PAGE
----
South Korean conglomerate Lotte group is expected to sign a land swap deal with the nation’s government to facilitate the deployment of the THAAD missile system.
The U.S. anti-ballistic missile system is aimed at defending the Republic of Korea against growing threats from its neighbor, the Democratic People’s Republic of Korea.
CGTN’s Guan Yang traveled to northeast China’s Shenyang, where Lotte has heavily invested in commerce.
THAAD deal could mean financial fallout for Lotte in ChinaSouth Korean conglomerate Lotte group is expected to sign a land swap deal with the nation's government to facilitate the deployment of the THAAD missile system. CGTN's Guan Yang traveled to northeast China's Shenyang, where Lotte has heavily invested in commerce.
The half-finished Lotte World commercial complex in Shenyang was designed to be the city’s new shining landmark. However, things are now looking bleak.
The South Korean retail giant Lotte has been trying to expand its presence in the world’s most populous nation. It has earned a lot from Chinese consumers, but the giant is now struggling to juggle conflicting interests.
It is caught between its operations in China and the will of the South Korean government. Whatever happens at the end, it can be certain that the people of China won’t support a company against the country’s interests.
“It is wrong to make money off the Chinese people and, at the same time, ignore China’s interests,” Pan Qiang, a Shenyang resident, said.
“I won’t come to any of Lotte’s shopping malls if the company goes ahead with the land-swap deal,” Cai Xiaojie, another Shenyang resident, said.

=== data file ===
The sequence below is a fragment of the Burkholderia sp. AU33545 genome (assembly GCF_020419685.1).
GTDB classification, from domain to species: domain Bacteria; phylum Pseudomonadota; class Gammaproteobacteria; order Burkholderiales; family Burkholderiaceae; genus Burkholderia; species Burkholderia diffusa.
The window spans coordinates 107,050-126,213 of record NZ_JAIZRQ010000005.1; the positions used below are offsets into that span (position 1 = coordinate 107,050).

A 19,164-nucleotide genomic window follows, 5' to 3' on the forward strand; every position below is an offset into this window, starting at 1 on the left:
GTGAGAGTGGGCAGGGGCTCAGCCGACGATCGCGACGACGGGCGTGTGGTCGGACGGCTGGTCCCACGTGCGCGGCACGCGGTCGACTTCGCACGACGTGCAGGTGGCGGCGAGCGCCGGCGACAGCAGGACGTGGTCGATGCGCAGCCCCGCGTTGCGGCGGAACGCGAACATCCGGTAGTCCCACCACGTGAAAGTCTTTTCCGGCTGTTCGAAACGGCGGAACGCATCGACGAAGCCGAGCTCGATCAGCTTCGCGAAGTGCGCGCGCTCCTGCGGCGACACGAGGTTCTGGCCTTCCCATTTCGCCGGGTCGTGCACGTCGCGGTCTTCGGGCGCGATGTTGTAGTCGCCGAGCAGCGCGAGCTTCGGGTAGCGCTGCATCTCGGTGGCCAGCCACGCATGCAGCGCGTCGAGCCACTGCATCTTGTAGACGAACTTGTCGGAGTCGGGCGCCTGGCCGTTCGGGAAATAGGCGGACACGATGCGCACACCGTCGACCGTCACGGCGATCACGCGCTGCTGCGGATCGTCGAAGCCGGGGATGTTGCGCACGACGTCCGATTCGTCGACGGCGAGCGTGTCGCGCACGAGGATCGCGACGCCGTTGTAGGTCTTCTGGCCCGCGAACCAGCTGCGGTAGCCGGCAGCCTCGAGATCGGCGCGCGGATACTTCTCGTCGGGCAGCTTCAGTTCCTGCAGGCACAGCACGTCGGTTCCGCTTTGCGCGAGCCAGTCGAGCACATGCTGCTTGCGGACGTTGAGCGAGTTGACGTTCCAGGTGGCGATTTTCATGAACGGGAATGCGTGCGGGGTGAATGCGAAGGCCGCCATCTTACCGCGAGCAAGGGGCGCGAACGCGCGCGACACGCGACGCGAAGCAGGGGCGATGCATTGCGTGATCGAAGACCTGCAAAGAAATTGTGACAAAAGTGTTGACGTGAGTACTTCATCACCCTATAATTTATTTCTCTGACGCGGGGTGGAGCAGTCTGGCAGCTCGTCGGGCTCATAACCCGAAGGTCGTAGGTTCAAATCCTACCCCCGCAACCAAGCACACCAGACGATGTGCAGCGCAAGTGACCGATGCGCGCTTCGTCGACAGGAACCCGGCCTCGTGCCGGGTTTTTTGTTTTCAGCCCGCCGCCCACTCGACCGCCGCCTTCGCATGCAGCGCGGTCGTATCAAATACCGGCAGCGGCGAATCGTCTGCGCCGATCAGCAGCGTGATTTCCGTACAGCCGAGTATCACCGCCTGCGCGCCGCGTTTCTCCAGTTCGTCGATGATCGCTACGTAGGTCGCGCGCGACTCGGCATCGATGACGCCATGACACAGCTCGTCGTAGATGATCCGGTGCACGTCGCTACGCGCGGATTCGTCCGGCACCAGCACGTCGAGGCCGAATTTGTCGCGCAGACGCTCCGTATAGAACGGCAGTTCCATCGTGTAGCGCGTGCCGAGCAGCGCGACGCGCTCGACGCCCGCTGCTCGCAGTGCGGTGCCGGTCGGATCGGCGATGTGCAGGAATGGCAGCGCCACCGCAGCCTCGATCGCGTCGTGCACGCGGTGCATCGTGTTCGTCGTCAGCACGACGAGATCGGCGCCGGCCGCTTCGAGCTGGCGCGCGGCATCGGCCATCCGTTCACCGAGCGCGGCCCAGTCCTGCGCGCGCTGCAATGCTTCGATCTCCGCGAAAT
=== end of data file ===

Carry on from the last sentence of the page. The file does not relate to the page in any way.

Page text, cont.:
Lotte has a lot at stake in Shenyang, as the company — one of South Korea’s biggest operators of hotels, theme parks and department stores — has invested big money in the city.
CGTN’s Guan Yang contacted its head office in Shenyang, but the interview request was turned down. Senior management also refused to comment on the land-swap deal.
Lu Chao, a Research Fellow of Liaoning Academy of Social Sciences, is an expert on Korean studies.
“Some people say the reason why Lotte has agreed to the deal is because the company might be under pressure from the South Korean government. I disagree. As an independent business entity, Lotte can voice its own opinions regardless of outside influences.”
The message from the Chinese people seems quite clear: if Lotte becomes officially involved in the THAAD issue, it’s likely to undo all the work it has carried out through the years to penetrate the Chinese market, putting the future business in China at stake.